This course is a comprehensive survey of the historical development of education. Emphasis is placed on American education and the emergence of the Christian School Movement.
For information regarding prerequisites for this course, please refer to the Academic Course Catalog.
Professional educators should have an understanding of the historical and philosophical foundations of education so that they can evaluate educational trends, articulate their own personal philosophies of education in context of existing theories, and practice the profession with intentionality.
Measurable Learning Outcomes
Upon successful completion of this course, the candidate will be able to:
- Analyze the history of education from various cultural perspectives.
- Apply a biblical worldview to learning theories and educational developments.
- Discuss how educational theories and practices serve each other in historical contexts.
- Compare public, private, Christian, and home schools and their socio-cultural contexts.
- Critique various interruptions of the history of education.
- Discuss the ultimate moral purpose and proposed nature of education.
- Discuss national mandates and how they impacted education and society.
- Describe change and stability in education and society.
After reading the Course Syllabus and Student Expectations, the candidate will complete the related checklist found in the Course Overview.
Discussions are collaborative learning experiences. Therefore, the candidate must provide a thread for each discussion, presenting a thought-provoking question for the rest of the class. In addition to the thread, the candidate must reply to 2 classmates’ threads. Replies must go beyond simple agreement by extending discussion of the topic. Each thread must be a minimum of 200 words, and each reply must be a minimum of 100 words. All writing must comply with current APA format, including in-text citations and references. (MLO: A, B, C, D, E, F, G, H)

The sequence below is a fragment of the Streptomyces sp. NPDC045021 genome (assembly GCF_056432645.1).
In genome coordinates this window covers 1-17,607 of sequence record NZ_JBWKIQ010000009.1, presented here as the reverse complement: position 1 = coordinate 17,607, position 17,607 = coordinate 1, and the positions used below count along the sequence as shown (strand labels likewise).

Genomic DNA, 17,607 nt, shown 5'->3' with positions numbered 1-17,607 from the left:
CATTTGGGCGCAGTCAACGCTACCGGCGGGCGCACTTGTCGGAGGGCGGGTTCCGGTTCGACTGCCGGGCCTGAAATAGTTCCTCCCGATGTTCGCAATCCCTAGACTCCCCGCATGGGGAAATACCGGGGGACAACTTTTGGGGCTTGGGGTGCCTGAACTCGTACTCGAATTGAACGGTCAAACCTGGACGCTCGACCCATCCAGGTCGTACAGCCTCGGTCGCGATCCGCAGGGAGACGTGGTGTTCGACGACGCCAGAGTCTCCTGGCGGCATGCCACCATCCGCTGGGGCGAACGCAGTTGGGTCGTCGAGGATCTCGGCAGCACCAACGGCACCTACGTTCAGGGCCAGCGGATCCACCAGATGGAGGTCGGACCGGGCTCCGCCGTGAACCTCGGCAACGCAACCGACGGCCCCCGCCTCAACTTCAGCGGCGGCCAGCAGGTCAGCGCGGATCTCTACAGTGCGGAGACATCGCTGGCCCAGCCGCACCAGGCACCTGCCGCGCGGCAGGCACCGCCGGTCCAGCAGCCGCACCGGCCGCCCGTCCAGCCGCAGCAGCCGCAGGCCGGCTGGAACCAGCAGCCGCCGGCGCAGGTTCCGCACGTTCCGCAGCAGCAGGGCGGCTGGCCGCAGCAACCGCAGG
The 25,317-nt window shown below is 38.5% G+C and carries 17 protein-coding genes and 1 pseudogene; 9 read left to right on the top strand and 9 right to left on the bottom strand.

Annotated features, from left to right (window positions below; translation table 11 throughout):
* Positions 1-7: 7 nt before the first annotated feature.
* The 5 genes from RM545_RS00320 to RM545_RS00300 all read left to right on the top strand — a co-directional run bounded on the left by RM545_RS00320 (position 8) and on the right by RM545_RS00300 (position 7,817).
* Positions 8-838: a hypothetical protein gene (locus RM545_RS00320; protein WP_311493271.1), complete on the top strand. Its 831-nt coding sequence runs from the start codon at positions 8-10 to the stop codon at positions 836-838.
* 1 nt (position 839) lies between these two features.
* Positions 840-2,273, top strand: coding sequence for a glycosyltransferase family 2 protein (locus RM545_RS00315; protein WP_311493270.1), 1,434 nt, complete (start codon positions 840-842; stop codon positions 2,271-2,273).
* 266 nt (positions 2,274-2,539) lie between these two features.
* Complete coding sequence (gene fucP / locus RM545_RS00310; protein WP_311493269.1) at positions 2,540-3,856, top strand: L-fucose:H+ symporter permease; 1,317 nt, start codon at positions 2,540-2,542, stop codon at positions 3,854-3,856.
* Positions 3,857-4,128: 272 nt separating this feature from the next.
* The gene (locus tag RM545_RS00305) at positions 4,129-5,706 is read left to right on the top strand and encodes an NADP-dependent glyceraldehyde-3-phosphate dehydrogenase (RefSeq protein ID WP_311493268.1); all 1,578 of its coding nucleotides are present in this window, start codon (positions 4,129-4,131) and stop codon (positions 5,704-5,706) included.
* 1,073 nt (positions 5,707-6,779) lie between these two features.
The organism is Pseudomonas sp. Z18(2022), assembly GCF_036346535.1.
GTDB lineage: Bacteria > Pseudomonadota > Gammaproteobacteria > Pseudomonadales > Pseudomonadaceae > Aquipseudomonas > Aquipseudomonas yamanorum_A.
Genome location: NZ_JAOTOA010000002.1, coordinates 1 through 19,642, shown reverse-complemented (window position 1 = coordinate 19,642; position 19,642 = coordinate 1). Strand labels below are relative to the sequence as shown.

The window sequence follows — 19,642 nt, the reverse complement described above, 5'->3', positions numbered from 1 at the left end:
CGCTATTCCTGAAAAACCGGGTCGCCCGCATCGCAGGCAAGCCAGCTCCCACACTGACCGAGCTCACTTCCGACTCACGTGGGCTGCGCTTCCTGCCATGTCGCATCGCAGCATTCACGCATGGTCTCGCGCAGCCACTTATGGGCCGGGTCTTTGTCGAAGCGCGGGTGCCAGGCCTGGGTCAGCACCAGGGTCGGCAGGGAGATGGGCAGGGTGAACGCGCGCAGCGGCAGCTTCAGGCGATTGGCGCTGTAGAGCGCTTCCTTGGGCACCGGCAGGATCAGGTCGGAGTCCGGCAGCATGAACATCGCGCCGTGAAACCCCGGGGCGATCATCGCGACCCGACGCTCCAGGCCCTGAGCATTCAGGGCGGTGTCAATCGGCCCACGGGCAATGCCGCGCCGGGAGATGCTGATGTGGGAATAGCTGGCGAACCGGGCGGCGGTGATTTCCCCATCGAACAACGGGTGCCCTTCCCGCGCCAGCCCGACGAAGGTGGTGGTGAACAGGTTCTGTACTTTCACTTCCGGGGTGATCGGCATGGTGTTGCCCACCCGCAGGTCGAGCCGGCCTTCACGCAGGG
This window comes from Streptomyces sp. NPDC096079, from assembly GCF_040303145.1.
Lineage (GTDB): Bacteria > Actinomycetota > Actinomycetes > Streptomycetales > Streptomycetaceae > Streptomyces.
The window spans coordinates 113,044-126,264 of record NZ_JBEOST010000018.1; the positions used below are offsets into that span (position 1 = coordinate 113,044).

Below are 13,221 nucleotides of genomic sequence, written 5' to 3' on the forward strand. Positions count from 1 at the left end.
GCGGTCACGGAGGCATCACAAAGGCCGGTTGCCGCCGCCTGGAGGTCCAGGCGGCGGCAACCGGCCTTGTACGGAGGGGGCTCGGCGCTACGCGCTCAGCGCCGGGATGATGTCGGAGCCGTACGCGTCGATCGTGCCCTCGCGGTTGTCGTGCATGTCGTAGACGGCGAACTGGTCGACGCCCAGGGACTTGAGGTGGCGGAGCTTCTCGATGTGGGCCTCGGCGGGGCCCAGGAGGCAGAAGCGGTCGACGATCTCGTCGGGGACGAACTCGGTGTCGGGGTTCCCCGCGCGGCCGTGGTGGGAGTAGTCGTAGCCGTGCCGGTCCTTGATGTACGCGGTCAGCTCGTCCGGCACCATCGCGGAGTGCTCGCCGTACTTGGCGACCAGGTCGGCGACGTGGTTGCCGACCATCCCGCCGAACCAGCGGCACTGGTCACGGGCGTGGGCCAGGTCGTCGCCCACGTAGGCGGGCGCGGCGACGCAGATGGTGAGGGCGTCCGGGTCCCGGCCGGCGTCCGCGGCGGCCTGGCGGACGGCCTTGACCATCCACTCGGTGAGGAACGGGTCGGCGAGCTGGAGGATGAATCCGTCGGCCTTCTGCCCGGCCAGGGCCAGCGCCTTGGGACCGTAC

There are 2 pre-writing submissions in this course. They are to be at least 300 words each and are portions of two papers: (1) the Biblical Worldview Paper and (2) the Educational Philosophy Paper. Each submission will be peer-reviewed in Discussions. The candidate must reply to 2 classmates’ posts with a response of at least 100 words for each. Replies are to be in the form of a meaningful peer review. Comment on strengths of the content and the mechanical structure of the paragraph. Be specific. Also, make constructive suggestions. If a point is unclear, kindly point out how it might be made clearer. If the paragraph goes off topic, state how it does so. Research indicates that participating in peer reviews helps both the writer and the reviewer improve, so please receive the peer reviews with a teachable spirit. (MLO: B, F)
After receiving an e-mail from ProEthica with access information, the candidate must complete the online scenarios. ProEthica is not a required product purchase, but is already included in the course fee for this course. The candidate will be registered for ProEthica by Liberty University through Educational Testing Services. The candidate will receive an e-mail notification of the access information. The candidate must complete 7 different scenarios and submit a Certificate of Completion; these requirements are divided up between 2 separate assignment submissions. (MLO: F)